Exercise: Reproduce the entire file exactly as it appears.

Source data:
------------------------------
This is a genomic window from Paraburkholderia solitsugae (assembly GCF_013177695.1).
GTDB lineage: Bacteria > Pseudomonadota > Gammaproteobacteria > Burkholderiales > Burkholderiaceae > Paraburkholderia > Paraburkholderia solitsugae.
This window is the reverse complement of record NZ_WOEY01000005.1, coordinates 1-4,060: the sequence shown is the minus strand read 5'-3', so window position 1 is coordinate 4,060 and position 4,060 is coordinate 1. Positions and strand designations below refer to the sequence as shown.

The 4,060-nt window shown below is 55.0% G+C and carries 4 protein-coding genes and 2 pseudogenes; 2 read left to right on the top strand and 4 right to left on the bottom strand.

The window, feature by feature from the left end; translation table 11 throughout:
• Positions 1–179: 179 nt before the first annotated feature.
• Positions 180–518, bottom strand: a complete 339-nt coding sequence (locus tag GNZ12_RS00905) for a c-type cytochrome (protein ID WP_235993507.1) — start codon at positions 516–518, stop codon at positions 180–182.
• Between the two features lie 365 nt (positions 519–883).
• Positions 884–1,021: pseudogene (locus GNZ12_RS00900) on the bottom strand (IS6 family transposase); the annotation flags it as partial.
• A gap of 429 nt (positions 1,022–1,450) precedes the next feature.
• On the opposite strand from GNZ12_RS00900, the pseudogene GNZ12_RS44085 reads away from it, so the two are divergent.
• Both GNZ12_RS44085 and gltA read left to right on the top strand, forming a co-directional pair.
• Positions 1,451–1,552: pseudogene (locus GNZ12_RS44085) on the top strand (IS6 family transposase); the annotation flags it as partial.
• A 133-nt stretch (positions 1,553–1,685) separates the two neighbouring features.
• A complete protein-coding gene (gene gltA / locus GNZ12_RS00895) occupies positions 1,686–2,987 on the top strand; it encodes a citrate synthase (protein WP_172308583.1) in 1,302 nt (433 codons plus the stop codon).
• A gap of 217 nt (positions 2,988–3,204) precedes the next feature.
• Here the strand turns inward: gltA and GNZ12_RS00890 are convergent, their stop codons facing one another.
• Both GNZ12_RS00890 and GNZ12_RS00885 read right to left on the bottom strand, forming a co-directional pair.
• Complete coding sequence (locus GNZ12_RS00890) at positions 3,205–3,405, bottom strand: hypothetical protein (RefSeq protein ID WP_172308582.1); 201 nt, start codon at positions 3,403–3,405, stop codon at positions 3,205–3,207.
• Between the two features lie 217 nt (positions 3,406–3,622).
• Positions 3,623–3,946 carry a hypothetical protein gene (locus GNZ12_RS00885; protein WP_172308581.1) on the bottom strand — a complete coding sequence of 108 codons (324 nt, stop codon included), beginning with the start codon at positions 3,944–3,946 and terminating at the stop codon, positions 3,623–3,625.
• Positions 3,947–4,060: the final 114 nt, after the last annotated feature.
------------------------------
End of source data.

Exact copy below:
This is a genomic window from Paraburkholderia solitsugae (assembly GCF_013177695.1).
GTDB lineage: Bacteria > Pseudomonadota > Gammaproteobacteria > Burkholderiales > Burkholderiaceae > Paraburkholderia > Paraburkholderia solitsugae.
This window is the reverse complement of record NZ_WOEY01000005.1, coordinates 1-4,060: the sequence shown is the minus strand read 5'-3', so window position 1 is coordinate 4,060 and position 4,060 is coordinate 1. Positions and strand designations below refer to the sequence as shown.

The 4,060-nt window shown below is 55.0% G+C and carries 4 protein-coding genes and 2 pseudogenes; 2 read left to right on the top strand and 4 right to left on the bottom strand.

The window, feature by feature from the left end; translation table 11 throughout:
• Positions 1–179: 179 nt before the first annotated feature.
• Positions 180–518, bottom strand: a complete 339-nt coding sequence (locus tag GNZ12_RS00905) for a c-type cytochrome (protein ID WP_235993507.1) — start codon at positions 516–518, stop codon at positions 180–182.
• Between the two features lie 365 nt (positions 519–883).
• Positions 884–1,021: pseudogene (locus GNZ12_RS00900) on the bottom strand (IS6 family transposase); the annotation flags it as partial.
• A gap of 429 nt (positions 1,022–1,450) precedes the next feature.
• On the opposite strand from GNZ12_RS00900, the pseudogene GNZ12_RS44085 reads away from it, so the two are divergent.
• Both GNZ12_RS44085 and gltA read left to right on the top strand, forming a co-directional pair.
• Positions 1,451–1,552: pseudogene (locus GNZ12_RS44085) on the top strand (IS6 family transposase); the annotation flags it as partial.
• A 133-nt stretch (positions 1,553–1,685) separates the two neighbouring features.
• A complete protein-coding gene (gene gltA / locus GNZ12_RS00895) occupies positions 1,686–2,987 on the top strand; it encodes a citrate synthase (protein WP_172308583.1) in 1,302 nt (433 codons plus the stop codon).
• A gap of 217 nt (positions 2,988–3,204) precedes the next feature.
• Here the strand turns inward: gltA and GNZ12_RS00890 are convergent, their stop codons facing one another.
• Both GNZ12_RS00890 and GNZ12_RS00885 read right to left on the bottom strand, forming a co-directional pair.
• Complete coding sequence (locus GNZ12_RS00890) at positions 3,205–3,405, bottom strand: hypothetical protein (RefSeq protein ID WP_172308582.1); 201 nt, start codon at positions 3,403–3,405, stop codon at positions 3,205–3,207.
• Between the two features lie 217 nt (positions 3,406–3,622).
• Positions 3,623–3,946 carry a hypothetical protein gene (locus GNZ12_RS00885; protein WP_172308581.1) on the bottom strand — a complete coding sequence of 108 codons (324 nt, stop codon included), beginning with the start codon at positions 3,944–3,946 and terminating at the stop codon, positions 3,623–3,625.
• Positions 3,947–4,060: the final 114 nt, after the last annotated feature.